In the fine liner notes for Shearing’s album Lullabies of Birdland-A Musical Autobiography, Shearing told Shipton that he had a particularly strong working relationship with Torme. “Both Mel and I felt that we were one musical mind contained in two separate bodies,” said Shearing to Shipton. “He is the only person I’ve ever worked with where I always knew we could go on stage and do a show at the very highest level, without any rehearsal at all. It really was a case of having one musical mind.”

In the early ’50s, Shearing wrote his best-known composition as the theme song for a nightly radio broadcast from the club Birdland owned by Morris Levy, who had initially asked Shearing if they could use a different tune from his catalog for that purpose. Shearing told Levy that he could write something better. And he did, quickly. “I rushed over to the piano,” he recalled to Shipton, “and said to my wife, ‘How’s this?’ I sat down and played right through ‘Lullaby of Birdland.’ It just came to me, the whole thing, just like that. Within ten minutes I’d got the entire song worked out.” The song became a bebop standard. The prolific Shearing would go on to write hundreds of more songs-over 300, according to the bio on his website.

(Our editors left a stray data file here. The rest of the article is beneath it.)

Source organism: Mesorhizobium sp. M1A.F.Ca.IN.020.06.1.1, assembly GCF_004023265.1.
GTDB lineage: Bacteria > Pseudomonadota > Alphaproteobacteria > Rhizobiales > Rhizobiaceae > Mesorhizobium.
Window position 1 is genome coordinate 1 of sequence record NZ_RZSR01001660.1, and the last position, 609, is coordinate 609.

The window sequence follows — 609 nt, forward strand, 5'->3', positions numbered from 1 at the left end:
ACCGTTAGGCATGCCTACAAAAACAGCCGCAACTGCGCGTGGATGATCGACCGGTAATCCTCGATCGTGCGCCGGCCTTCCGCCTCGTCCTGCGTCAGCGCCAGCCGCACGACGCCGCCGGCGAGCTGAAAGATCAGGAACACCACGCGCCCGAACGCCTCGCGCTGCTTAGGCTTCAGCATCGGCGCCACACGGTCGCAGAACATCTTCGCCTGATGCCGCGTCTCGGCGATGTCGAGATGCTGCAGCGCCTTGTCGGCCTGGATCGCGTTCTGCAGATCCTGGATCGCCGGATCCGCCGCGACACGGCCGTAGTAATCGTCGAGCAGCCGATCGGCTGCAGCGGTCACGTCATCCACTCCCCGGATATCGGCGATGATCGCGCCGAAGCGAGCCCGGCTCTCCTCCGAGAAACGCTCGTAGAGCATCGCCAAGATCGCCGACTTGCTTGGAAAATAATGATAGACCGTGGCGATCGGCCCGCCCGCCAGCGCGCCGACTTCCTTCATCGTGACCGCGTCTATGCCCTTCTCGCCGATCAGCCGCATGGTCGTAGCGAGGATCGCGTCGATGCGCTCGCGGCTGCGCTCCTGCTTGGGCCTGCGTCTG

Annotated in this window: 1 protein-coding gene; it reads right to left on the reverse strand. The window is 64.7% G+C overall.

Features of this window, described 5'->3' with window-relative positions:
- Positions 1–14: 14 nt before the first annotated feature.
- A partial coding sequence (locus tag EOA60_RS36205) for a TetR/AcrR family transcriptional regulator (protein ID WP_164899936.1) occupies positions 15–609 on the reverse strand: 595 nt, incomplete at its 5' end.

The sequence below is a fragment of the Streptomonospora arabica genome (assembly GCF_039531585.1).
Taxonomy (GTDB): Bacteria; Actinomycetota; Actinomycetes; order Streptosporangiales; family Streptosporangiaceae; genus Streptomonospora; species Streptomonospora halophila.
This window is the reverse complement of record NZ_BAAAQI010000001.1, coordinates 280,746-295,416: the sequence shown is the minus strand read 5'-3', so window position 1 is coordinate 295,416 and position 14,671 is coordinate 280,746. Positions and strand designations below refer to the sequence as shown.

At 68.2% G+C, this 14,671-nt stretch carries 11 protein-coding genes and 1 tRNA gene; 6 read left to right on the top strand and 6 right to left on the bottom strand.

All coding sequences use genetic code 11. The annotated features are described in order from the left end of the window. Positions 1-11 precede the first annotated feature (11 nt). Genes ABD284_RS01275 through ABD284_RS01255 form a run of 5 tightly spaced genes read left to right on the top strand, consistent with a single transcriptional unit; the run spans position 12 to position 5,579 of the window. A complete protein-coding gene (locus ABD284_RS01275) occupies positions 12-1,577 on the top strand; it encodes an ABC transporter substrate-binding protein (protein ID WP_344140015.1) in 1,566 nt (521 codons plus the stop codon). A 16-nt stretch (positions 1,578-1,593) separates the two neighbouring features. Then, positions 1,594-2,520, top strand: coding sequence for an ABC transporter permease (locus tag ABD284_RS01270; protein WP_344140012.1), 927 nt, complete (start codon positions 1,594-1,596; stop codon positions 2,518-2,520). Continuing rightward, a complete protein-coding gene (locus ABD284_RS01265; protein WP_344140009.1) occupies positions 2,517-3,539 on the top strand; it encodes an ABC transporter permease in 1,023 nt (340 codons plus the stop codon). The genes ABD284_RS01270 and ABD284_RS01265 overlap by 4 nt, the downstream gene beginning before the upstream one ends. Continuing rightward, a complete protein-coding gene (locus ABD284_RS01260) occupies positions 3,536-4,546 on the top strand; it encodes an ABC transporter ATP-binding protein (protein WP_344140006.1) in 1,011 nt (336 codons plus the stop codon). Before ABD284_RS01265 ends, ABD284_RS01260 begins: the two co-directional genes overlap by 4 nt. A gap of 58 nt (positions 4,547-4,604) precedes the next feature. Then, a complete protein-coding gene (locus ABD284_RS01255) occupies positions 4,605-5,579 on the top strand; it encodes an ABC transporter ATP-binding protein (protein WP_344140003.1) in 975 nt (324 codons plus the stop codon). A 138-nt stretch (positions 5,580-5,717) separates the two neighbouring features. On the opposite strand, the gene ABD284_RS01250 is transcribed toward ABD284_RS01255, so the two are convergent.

Shearing was also an active champion of and collaborator with Afro-Cuban and Latin jazz musicians, including Tito Puente, Mongo Santamaria and Willie Bobo. Cal Tjader is said to have gotten interested in Latin jazz during his stint with Shearing.